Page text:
Visit Website

This informal, colorfully decorated restaurant open since 2013 specializes in tlayudas. These giant rounds of masa dough are rolled thin, cooked to near crispness, and topped with ingredients that often include quesillo, black beans, cactus strips, jalapeños, tomato, and avocado — plus meat or poultry. Other good choices include monster tacos placeros, chilaquiles, and enmoladas (mole enchiladas).

A blue dining room with some guys sitting at a table by the wall.
Cienega Las Tlayudas de Oaxaca Mexican Cuisine
Robert Sietsema/Eater

13. Casa Enrique

Copy Link
Read Review |
5-48 49th Ave
Long Island City, NY 11101
(347) 448-6040
Visit Website

A shaggy dog wearing a sombrero is the logo for Casa Enrique, a small but celebrated restaurant in Long Island City. Chef Cosme Aguilar’s menu includes cochinito Chiapeneco, pork braised in bright red guajillo chile sauce, among other dishes from his hometown in Chiapas, Mexico’s southernmost state.

Black beans, yellow rice, and some bright red pork ribs in thick sauce.
Cochinito Chiapeneco at Casa Enrique
Robert Sietsema/Eater

14. Los Tacos No. 1

Copy Link
75 9th Ave
New York, NY 10011
(212) 246-0343
Visit Website

Evoking a beachside taco stand in Baja or maybe San Diego, Los Tacos No. 1 is a corrugated metal structure within Chelsea Market that draws long lines at lunch and dinner. It does only a few things, but does them very well. Fresh flour and corn tortillas form the basis for pork adobada tacos, which will remind you of the pineapple-tenderized al pastor of Puebla. The beach favorite of grilled steak (carne asada) is also available, and either filling can be used to make a double-tortilla mula), gluing its tortillas with cheese. Find other locations in Times Square, Grand Central, and Tribeca.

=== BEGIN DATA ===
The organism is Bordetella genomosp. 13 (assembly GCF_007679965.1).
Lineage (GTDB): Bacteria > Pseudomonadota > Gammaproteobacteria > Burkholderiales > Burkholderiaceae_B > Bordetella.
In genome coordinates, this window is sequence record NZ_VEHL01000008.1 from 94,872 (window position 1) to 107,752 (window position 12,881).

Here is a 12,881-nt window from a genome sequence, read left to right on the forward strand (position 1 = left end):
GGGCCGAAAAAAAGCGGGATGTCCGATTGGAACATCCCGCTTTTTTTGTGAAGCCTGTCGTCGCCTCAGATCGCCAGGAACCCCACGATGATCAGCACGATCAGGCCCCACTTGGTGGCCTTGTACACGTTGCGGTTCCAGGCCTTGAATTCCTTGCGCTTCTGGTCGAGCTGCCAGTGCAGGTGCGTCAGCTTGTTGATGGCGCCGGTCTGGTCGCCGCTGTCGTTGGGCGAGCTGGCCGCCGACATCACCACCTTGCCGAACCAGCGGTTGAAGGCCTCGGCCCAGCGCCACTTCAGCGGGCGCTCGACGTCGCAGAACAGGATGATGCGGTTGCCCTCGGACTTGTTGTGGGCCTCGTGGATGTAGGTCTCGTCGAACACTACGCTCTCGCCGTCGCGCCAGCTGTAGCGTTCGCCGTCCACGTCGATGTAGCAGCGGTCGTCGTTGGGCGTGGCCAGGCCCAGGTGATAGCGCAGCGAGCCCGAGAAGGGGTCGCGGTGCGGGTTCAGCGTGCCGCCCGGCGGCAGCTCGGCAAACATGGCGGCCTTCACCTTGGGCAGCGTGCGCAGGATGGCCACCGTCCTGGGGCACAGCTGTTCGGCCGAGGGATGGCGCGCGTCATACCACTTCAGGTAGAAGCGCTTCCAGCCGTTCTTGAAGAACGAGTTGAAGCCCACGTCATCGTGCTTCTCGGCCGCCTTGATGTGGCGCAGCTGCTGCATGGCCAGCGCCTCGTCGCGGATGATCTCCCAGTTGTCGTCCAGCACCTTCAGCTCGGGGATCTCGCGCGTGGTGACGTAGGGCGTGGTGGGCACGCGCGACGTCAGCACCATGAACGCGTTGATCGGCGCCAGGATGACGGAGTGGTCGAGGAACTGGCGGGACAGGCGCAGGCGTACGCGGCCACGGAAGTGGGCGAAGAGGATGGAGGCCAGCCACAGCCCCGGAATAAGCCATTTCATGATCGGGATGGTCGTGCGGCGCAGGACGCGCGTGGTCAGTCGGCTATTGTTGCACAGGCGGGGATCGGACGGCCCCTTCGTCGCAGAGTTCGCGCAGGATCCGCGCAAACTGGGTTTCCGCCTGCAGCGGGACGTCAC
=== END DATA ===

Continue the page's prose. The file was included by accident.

A mula is a taco with two tortillas and a meat filling, stuck together with melted white cheese.
Pork adobada mula at Los Tacos No. 1
Robert Sietsema/Eater NY

15. La Fondita Restaurant

Copy Link
49-11 69th St
Woodside, NY 11377
(718) 255-6589
Visit Website

This Woodside wonder near the Maspeth border specializes in food from the southwestern state of Guerrero, where chef Adela Arias-Galvez was born. The spicy red weekend pozole is not to be missed, but even better is an off-menu item called mole de guerrero, a thick red sauce that tastes great on pork ribs (shown) or chicken, in a recipe attributed to the chef’s grandmother.

Three ribs rise in a deep red sauce, while a plate of yellow rice and refried pink beans lurks on the side...
Pork ribs at La Fondita Restaurant
Robert Sietsema/Eater

16. El Cantinero

Copy Link
86 University Pl
New York, NY 10003
(212) 255-9378
Visit Website

Before the city had food from Puebla, it had Tex-Mex. One of our oldest purveyors is El Cantinero, a dark, bi-level den just south of Union Square that excels at sizzling fajitas, cheese enchiladas, and hard shell tacos, three staples of Tex-Mex cuisine. Nachos are carefully laid out the old fashioned way, and yes, there are frozen margaritas by the bucketful.

Nachos laid out in a starburst pattern.
Nachos at El Cantinero
Robert Sietsema/Eater NY

17. Oxomoco

Copy Link
Read Review |
128 Greenpoint Ave
Brooklyn, NY 11222
(646) 688-4180
Visit Website